In the late 1940s, live radio performances served as a primary means for country singers and bands to build a regional fan base. Success in a radio market allowed these artists to draw crowds for public appearances, where fans could purchase sheet music and records to further support their local heroes' livelihoods.
The famed Grand Ole Opry in Nashville wasn't the only program to expand the typical 15-minute radio show focusing on one singer or family to an evening's worth of entertainment. Starting with its April 3, 1948 debut broadcast on Shreveport's 50,000-watt KWKH radio station, the Louisiana Hayride helped launch the careers of numerous stars, including Hank Williams himself. Once television and teenage culture nearly killed off live country radio altogether, the Hayride transitioned to the small screen and helped crown the king of rock 'n' roll.
Cradle of the Stars
Program director and show emcee Horace Logan wisely avoided copying the Opry format too much. Instead of positioning itself as a direct rival, the Shreveport program became an unofficial feeder system for Nashville's biggest stage.
One major difference was the pacing of both shows. While Opry members and guests played full sets, Hayride regulars and visitors would perform just a few songs before the crowd got treated to a different act. On a given Saturday at the Shreveport Municipal Auditorium, someone like Kitty Wells might sing her new A and B-side before giving way to husband Johnnie Wright's group Johnnie & Jack.
To fill three hours worth of short sets, the show welcomed lesser-known acts who might've been turned away by the Opry. It also allowed electric guitars before a lot of other radio stations embraced change. This decision helped create a different-sounding program that stood out on the dial. Such alternative approaches impressed listeners with short attention spans and current tastes once the CBS Radio Network started airing a 30-minute version of the show on as many as 200 different stations.
Due to its consistent need for performers, the program continually introduced its listeners to future stars. For example, Williams appeared on the show in 1948 until "Lovesick Blues" caught the Grand Ole Opry's attention. When the Opry fired Williams on Aug. 11, 1953, the Hayride offered him a radio home for the final months of his life.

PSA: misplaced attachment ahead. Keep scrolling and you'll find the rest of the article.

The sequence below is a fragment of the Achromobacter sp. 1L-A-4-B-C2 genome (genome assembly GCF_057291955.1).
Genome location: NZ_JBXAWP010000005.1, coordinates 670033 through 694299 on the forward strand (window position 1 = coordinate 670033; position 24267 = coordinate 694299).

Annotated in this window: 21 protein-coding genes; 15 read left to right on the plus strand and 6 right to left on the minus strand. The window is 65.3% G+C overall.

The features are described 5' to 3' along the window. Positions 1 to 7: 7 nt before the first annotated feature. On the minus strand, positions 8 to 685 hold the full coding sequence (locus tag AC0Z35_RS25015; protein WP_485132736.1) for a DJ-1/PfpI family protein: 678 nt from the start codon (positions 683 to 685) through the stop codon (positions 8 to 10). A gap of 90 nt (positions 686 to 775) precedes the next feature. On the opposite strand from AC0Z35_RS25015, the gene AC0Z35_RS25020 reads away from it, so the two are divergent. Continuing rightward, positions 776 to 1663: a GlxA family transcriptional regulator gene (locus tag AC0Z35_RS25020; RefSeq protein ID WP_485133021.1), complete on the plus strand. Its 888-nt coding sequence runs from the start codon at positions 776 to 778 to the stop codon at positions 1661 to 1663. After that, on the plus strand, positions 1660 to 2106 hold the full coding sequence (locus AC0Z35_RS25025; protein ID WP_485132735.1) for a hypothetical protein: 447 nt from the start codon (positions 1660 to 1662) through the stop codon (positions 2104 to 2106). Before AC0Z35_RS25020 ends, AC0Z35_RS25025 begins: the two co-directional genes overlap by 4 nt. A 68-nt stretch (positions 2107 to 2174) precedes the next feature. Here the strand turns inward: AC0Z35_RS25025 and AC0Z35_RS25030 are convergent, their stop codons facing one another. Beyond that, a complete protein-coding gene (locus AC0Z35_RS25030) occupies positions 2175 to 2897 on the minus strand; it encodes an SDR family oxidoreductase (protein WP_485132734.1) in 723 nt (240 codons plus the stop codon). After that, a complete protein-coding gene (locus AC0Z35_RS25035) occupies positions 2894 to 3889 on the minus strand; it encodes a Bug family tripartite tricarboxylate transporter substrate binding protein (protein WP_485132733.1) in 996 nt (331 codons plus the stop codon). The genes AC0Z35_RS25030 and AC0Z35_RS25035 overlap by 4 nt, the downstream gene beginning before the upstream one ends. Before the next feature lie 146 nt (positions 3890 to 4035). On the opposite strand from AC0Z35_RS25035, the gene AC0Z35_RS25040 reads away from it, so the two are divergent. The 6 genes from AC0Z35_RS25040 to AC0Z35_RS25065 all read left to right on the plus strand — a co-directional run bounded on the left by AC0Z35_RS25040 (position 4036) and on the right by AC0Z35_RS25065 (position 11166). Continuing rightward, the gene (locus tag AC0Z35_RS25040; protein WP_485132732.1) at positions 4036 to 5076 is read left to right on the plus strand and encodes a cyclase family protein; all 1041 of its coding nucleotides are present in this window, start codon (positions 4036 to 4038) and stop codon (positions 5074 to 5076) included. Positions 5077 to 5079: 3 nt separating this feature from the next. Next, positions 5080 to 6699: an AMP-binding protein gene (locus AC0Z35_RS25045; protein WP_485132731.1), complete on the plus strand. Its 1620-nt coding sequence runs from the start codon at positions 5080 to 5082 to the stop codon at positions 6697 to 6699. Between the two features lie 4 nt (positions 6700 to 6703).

An absolute who's-who from the era also shared the Hayride stage, including Johnny Cash, George Jones, Slim Whitman, Webb Pierce, Faron Young, Jim Reeves, Johnny Horton and home state duo Doug and Rusty Kershaw. The program's impeccable ability to spot talent earned it the nickname "cradle of the stars."
Crowning a King in the Age of TV
In 1954, the Hayride offered a valuable opportunity to a young singer shunned by the Opry. This gamble led to weeks of memorable live broadcasts and eventually an early television appearance by the performer in question, Elvis Presley.
Presley's then-undefinable mix of R&B, country and gospel influences got a big boost by this partnership, introducing his music to both older country music fans and their impressionable children. The Elvis experiment went so well that Logan accidentally coined a familiar phrase while disarming a potential riot. As the Municipal Auditorium's newfound young audience got restless for an encore after a 1956 set by Presley, Logan had no choice but to declare that Elvis had left the building. In the years to come, Logan's plea became more of a celebratory closing statement associated with Presley's live show.
Despite the name being used at times for regional package tours and programming, the historic Louisiana Hayride's barn doors officially shuttered on August 27, 1960. Today, it represents the role radio played in post-war country music. Future stars got exposure beyond regional touring and record sales, paving a smooth road from Shreveport to Nashville.